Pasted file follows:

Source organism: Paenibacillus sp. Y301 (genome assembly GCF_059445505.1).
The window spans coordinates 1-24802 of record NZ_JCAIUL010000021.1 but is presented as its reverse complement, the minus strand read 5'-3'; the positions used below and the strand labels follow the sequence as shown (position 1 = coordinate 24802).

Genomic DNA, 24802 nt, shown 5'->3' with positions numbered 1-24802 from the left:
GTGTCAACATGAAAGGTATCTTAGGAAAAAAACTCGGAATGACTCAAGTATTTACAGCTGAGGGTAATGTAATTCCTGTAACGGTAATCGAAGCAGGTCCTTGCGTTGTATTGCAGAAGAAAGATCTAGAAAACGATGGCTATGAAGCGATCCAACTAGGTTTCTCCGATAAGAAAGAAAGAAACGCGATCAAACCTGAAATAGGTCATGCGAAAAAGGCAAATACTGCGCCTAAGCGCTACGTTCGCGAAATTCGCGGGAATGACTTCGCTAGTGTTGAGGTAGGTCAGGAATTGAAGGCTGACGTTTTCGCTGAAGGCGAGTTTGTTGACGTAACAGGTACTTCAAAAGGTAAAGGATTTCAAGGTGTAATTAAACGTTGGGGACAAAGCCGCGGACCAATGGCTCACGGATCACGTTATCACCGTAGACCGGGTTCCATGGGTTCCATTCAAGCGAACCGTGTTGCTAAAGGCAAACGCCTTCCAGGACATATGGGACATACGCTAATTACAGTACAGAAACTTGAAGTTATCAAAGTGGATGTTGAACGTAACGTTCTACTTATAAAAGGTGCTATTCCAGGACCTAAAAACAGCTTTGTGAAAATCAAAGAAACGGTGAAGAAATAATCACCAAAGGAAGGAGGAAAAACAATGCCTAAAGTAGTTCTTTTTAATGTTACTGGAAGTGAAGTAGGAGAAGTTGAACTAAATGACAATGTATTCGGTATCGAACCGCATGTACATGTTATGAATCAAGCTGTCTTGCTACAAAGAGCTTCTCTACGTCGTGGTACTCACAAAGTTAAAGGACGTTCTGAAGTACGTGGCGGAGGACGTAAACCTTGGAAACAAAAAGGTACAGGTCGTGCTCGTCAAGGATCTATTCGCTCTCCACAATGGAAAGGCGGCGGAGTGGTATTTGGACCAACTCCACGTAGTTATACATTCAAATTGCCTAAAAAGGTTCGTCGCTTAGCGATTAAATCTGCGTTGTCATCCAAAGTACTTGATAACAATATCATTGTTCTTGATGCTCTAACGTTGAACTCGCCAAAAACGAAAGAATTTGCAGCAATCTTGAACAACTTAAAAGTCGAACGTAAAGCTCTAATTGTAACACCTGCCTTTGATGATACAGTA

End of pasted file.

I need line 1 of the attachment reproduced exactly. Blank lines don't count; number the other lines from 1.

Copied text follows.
Source organism: Paenibacillus sp. Y301 (genome assembly GCF_059445505.1).